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With so many questionable loans on the books (the FBI estimates that mortgage fraud increased 10-fold from 2001 to 2007), it’s no wonder that our current housing market has been plagued by a sharp upsurge of people who are simply walking away from their mortgages because they no longer see the prospect of making a killing on their homes. According to two recent studies, these so-called “strategic mortgage defaulters,” an innocuous name for deadbeats who can afford to pay off their mortgages but choose not to, make up a far greater share of the market’s woes than we generally assume….Most of these defaulters share a few common characteristics, most notably that they stay current on all of their debts and then suddenly without warning stop paying only their mortgages. This group also characteristically (though not exclusively) took out their mortgages in 2006 or later and hence have seen no appreciation in the price of their homes, which means they are most likely to owe substantially more than their houses are worth. That’s an especially common situation among those granted loans which required no down payment, or only a small one. These borrowers, who have little to lose by defaulting, are not the people you see profiled in media stories who go into foreclosure because they have lost their jobs, or didn’t understand the steep terms of their mortgages, or have big health care bills to pay off.–“Mortgage Deadbeats Plague Home Market,” Steven Malanga, Real Clear Markets
The debate about the impact of the Internet on democracy is barely a decade old, but it has already sowed great confusion in the minds of academics and practitioners alike. It doesn’t help that both of these concepts represent complex, multilayered, and abstract ideas that do not lend themselves to easy or precise measurement. We have little choice but to reach for the best readily quantifiable proxy, which usually only obfuscates the relationship further….One particular assumption made by many of us early in this game was that cyberspace would provide the breathing room that civil society (and especially civil society in authoritarian countries) needed to operate. Armed with cheap and easy-to-use tools for fundraising, accessible ways of self-publishing, and effective platforms of mobilization (first MySpace, now Facebook and MeetUp), civil society organizations could transcend the resource gap and institutional inefficiencies that had plagued their work in the past; they would be leaner, faster, and stronger. It’s only now that we discover that leaner doesn’t always mean louder, particularly for civil society organizations with controversial (at least by local standards) agendas. Although the Internet may have made many of their peripheral activities easier, it has often made their core activities–such as advocacy and awareness-raising–more difficult and less effective.–“The Internet: A Room of Our Own,” Evgeny Mozorov, Dissent
It is difficult to communicate the global awfulness of A New Literary History of America, the pretension mixed with smarmy demotic knowingness, the preposterous glorification of pop culture, the constant deflation of serious cultural achievement by means of sociological analysis. Perhaps the first thing that should be understood is that, despite its title, it is only incidentally concerned with literature. A fair percentage of its approximately 200 chronologically arranged entries purports to deal with literary texts or figures. But the whole focus, the whole tone and gestalt, of the book is on extra-literary phenomena. An entry for 1982 is devoted to explaining how “Hip-hop travels the world”: “Perhaps hip-hop’s greatest contribution is the ease with which it inhabits contradiction.” It is hard to argue with that.–“Harvard’s latest PC travesty,” The New Criterion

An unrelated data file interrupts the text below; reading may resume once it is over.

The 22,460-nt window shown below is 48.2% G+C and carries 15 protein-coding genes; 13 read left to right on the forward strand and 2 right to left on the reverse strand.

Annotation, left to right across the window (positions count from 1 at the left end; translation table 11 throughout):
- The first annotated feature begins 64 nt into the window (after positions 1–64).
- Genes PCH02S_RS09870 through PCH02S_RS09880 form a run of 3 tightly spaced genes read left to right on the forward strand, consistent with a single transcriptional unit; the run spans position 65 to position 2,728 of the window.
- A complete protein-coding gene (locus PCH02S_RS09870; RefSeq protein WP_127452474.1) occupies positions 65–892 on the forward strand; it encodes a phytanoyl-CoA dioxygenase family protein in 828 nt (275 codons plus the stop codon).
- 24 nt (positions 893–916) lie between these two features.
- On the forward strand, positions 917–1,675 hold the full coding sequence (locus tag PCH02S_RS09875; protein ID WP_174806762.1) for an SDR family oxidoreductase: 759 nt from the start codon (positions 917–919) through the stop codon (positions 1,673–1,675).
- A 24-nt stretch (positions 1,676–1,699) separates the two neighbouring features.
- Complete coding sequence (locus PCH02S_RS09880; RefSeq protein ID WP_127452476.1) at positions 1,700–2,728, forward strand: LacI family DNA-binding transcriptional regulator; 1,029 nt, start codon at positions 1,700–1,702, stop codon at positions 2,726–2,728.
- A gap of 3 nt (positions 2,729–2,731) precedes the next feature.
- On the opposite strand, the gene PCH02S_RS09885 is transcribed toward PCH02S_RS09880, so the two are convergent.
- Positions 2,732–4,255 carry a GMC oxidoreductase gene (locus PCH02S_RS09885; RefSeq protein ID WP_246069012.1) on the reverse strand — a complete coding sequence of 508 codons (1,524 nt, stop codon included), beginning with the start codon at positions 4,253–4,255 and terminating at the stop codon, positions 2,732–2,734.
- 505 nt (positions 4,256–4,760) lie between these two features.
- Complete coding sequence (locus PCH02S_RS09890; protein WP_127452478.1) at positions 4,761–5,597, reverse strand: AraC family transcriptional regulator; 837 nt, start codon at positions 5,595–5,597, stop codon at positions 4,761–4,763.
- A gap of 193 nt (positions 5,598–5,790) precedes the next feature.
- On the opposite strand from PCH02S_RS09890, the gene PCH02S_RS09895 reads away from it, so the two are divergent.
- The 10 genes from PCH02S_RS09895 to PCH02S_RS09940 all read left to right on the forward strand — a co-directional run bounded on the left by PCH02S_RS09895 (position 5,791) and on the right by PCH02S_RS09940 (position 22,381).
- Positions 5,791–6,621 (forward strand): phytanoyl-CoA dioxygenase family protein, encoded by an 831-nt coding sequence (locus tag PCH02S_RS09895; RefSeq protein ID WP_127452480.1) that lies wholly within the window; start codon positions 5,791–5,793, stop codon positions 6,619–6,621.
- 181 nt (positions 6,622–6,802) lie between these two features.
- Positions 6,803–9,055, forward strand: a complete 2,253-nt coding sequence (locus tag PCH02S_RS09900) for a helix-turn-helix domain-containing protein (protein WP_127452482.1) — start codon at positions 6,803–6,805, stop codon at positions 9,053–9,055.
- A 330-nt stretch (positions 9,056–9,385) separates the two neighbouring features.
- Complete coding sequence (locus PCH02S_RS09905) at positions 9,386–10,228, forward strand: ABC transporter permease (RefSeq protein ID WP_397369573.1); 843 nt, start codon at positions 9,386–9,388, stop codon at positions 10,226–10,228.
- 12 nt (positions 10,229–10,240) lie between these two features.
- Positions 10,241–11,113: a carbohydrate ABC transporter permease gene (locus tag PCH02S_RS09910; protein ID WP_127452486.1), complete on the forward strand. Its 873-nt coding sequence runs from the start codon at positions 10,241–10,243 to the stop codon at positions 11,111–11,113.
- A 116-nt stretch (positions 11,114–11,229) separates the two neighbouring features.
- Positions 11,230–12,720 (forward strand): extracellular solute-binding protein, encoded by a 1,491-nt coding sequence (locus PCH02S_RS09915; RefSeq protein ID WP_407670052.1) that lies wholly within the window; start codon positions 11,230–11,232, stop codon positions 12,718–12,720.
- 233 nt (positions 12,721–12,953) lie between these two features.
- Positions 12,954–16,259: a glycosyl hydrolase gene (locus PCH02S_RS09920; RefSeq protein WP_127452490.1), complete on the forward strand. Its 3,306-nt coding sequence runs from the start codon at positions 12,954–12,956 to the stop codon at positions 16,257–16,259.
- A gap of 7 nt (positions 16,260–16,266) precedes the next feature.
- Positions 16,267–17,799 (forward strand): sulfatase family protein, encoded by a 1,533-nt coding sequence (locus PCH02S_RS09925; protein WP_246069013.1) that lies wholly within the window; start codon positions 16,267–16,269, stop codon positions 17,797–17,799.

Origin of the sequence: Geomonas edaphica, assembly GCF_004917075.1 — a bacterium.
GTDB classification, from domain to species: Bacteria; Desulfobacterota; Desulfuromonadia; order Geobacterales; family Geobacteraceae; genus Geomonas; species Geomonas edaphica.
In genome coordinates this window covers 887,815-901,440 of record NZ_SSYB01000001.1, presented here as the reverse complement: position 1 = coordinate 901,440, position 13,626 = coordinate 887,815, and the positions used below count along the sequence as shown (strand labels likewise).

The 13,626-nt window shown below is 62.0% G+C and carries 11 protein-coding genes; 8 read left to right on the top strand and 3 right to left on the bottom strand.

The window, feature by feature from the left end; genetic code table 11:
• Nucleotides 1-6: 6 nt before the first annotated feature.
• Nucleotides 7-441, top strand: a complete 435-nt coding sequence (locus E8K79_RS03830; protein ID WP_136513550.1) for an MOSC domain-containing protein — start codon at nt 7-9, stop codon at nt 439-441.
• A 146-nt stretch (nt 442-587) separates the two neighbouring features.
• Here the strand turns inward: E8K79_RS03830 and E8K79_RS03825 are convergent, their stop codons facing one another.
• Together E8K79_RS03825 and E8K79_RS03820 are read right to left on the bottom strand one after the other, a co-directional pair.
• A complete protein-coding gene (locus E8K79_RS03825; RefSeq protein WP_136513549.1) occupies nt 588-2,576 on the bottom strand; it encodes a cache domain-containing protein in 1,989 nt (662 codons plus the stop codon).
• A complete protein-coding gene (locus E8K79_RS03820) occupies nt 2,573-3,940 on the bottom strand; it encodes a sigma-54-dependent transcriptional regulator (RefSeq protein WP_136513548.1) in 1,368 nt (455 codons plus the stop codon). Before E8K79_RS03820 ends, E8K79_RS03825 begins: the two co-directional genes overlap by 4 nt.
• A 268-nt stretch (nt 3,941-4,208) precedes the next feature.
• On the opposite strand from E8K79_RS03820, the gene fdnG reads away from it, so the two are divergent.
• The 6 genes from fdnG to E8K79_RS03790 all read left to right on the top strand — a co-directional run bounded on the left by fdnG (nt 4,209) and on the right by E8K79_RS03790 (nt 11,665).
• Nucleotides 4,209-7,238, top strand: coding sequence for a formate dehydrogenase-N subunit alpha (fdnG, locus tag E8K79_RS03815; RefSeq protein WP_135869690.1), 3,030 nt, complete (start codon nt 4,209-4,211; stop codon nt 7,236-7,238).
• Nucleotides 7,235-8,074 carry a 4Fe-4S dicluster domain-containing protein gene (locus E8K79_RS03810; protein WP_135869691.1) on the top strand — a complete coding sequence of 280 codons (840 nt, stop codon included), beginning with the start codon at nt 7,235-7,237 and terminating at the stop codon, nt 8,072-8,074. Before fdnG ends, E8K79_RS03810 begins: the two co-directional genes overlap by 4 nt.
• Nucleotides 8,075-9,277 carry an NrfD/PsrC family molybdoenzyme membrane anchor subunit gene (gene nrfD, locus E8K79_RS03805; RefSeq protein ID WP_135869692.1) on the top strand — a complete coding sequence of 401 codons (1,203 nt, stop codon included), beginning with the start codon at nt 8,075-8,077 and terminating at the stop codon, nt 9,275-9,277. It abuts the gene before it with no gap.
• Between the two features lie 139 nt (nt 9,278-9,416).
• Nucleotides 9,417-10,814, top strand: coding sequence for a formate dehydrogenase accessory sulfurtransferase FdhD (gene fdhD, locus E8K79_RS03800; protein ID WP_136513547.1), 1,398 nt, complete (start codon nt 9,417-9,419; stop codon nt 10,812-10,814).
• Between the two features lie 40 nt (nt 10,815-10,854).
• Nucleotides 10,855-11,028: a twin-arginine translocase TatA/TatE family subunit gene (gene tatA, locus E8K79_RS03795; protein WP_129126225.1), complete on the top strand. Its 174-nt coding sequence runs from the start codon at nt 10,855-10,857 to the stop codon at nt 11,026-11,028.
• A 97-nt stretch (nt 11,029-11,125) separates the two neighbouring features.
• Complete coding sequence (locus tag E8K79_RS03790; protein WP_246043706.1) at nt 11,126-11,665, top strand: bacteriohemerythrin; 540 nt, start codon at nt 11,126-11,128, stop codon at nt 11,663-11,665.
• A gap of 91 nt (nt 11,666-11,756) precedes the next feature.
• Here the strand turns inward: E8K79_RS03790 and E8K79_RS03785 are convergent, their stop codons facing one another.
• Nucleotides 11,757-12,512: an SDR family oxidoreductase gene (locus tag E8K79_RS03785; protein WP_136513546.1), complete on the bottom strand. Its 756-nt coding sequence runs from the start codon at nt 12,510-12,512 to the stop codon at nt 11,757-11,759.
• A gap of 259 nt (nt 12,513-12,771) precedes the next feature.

Books that literary southerners think should be more famous than they are;
Mariah Carey’s bad side is now her good side;
debating the artistic merit of Conan the Barbarian ;
casting call for a celebrity chef’s hand double;
Quan h?, a form of Vietnamese traditional love song, declared a “Masterpiece of Oral and Intangible Heritage of Humanity”
I recently spent a semester teaching writing at an elite liberal-arts college. At strategic points around the campus, in shades of yellow and green, banners displayed the following pair of texts. The first was attributed to the college’s founder, which dates it to the 1920s. The second was extracted from the latest version of the institution’s mission statement:
The paramount obligation of a college is to develop in its students the ability to think clearly and independently, and the ability to live confidently, courageously, and hopefully.
Let us take a moment to compare these texts. The first thing to observe about the older one is that it is a sentence. It expresses an idea by placing concepts in relation to one another within the kind of structure that we call a syntax. It is, moreover, highly wrought: a parallel structure underscored by repetition, five adverbs balanced two against three.
Percentage of Britons who cannot name the city that provides the setting for the musical Chicago:
An Australian entrepreneur was selling oysters raised in tanks laced with Viagra.
A naked man believed to be under the influence of LSD rammed his pickup truck into two police cars.
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“Shelby is waiting for something. He himself does not know what it is. When it comes he will either go back into the world from which he came, or sink out of sight in the morass of alcoholism or despair that has engulfed other vagrants.”